The parliamentary enquiry into the collapse of Carillion had an immense side-benefit, in that, in my view, it showed how sluggish and misguided the company’s board of directors were in the crucial days after the profits warning of July 2017.
From examining the evidence for my book on crises and restructuring, I believe that the compulsory liquidation six months later, on 15th January 2018, could have been avoided.
The picture that emerged from the enquiry was astonishing. I believe the board got most of the big calls wrong in the three months after the first profits warning and, as a result, they wasted the "runway" they had available.
Unless a company has a strong balance sheet or can look to its corporate parent, when a financial crisis has been triggered directors have to up their game. They have to strengthen their collective capabilities, appoint situationally experienced leadership, make strategic restructuring decisions, develop reliable survival tools, and start a dialogue with financial stakeholders, all at great speed.
Critically important is getting the priority and sequence of the strategic objectives right: first stability, then balance sheet fix, then transformation, all while managing liquidity robustly throughout.
In light of that, in my view, Carillion is a case study in what not to do.
After the first profits warning the board didn’t meet for four weeks, while the executive management focused on transformation for the first two months.
When the reality of the liquidity crisis emerged, they spent the third month scrambling to raise additional headroom.
Then they started a three-month business planning process to support a balance sheet fix, which could have been started in July. In the fourth and fifth months, at the request of the lenders, they appointed a non-executive director with restructuring experience and a new firm of advisers to assist with liquidity.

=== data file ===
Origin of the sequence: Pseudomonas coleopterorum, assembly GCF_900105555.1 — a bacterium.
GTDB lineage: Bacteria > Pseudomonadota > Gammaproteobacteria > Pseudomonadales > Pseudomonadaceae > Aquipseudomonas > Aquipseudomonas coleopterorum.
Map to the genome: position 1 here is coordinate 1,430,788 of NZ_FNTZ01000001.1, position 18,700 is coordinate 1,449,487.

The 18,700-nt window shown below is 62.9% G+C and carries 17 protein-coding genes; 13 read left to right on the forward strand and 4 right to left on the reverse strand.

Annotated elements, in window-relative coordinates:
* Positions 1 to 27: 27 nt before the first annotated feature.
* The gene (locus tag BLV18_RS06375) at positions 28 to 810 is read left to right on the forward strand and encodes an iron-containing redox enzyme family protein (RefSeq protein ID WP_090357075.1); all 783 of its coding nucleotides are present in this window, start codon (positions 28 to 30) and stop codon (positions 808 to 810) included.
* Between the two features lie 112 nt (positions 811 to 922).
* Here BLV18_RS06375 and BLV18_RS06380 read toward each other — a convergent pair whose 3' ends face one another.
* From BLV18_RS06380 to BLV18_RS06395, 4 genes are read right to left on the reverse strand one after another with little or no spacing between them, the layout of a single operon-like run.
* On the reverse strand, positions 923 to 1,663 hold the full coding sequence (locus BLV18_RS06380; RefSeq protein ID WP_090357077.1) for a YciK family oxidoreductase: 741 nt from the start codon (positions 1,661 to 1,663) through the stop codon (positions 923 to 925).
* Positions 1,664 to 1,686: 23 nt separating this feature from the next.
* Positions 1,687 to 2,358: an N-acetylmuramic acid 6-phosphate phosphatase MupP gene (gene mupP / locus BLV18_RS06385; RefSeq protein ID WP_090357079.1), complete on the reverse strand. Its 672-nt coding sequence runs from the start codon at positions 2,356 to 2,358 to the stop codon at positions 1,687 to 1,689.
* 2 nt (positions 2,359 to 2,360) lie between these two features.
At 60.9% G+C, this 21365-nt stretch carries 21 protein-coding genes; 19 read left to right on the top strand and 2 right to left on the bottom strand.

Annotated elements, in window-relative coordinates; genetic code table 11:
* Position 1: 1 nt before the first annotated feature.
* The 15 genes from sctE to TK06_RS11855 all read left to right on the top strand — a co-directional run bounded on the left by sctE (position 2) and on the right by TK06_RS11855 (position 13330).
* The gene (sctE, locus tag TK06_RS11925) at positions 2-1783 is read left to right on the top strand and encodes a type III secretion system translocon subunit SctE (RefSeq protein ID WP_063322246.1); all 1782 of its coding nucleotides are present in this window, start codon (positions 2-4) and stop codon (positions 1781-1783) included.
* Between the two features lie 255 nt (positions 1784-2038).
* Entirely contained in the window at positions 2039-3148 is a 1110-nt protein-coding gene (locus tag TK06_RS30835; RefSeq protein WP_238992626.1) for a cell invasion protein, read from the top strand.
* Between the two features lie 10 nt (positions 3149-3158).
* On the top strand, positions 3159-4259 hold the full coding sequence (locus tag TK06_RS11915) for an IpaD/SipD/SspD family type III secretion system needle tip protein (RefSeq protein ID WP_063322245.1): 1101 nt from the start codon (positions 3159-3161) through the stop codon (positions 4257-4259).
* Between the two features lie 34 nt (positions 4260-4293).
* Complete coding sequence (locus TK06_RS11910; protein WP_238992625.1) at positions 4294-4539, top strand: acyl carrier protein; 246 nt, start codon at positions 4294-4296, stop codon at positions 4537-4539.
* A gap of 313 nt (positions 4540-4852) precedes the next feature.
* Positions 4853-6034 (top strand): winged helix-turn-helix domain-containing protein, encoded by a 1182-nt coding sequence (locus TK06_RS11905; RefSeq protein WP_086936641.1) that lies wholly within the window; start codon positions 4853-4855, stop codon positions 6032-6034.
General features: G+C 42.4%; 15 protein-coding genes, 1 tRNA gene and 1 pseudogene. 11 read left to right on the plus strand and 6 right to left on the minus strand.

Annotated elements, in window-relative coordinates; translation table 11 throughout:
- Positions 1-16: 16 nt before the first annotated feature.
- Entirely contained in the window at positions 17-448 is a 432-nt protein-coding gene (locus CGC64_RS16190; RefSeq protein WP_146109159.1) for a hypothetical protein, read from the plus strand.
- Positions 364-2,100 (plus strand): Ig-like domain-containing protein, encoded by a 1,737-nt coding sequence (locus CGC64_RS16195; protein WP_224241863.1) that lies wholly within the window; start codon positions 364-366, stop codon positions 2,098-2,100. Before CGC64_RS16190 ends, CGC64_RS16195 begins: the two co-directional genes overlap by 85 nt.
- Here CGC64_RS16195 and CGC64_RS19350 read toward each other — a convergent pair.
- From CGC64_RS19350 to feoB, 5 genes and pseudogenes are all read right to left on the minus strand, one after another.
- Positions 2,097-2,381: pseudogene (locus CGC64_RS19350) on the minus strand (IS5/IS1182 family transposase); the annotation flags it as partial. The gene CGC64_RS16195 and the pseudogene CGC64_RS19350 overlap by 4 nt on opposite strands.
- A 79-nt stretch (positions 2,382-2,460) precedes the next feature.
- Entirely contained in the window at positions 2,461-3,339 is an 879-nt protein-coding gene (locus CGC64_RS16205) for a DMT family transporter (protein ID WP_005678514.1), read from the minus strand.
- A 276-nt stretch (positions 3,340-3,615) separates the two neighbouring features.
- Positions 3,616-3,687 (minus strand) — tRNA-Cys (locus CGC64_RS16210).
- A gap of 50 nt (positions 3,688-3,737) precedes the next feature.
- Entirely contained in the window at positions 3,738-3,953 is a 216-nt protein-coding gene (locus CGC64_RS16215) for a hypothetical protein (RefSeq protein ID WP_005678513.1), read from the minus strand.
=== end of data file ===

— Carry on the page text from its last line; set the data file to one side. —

I believe the board’s market announcements show that the liquidity analysis they relied on was persistently flawed. In July they projected that December net borrowing would not have increased, but in the outturn it was half a billion pounds higher.
In September they said the additional headroom secured would be sufficient for at least 12 months, but by January significant additional funding was needed – which the lenders’ adviser calculated to be a further half a billion pounds.
Gazelle, adviser to the pension trustee, told the parliamentary inquiry that it held weekly monitoring calls with the company in the early stages and said, "Time was wasted pursuing the existing management’s view that they could recover the situation".
I take no pleasure in drawing attention to the Carillion board’s shortcomings in managing the financial crisis, and a distinction must be drawn between the shortcomings and the alleged conduct issues prior to the first profits warning that the parliamentary inquiry was interested in.
One of my motivations for writing the book is empathy with directors who are hired for their expertise in widget making but suddenly find themselves expected to stay in post to manage a complex financial crisis.
Even experienced crisis managers face many pitfalls, obstacles and bear traps. Politicians and regulators could act to reduce or remove these and investors, lenders and business leaders could direct or encourage changes in behaviour.
- Alan Gullan is a Chartered Accountant (South Africa), independent restructuring professional, and non-executive and independent director. His book, Guide to Managing Financial Crises & Restructurings in the UK, is available on Amazon.
Image: From left, former Carillion executives Richard Adam, Richard Howson and Philip Green, giving evidence to the joint Work and Pensions-Business, Energy, and Industrial Strategy committee into Carillion’s collapse, February 2018 (Parliament TV)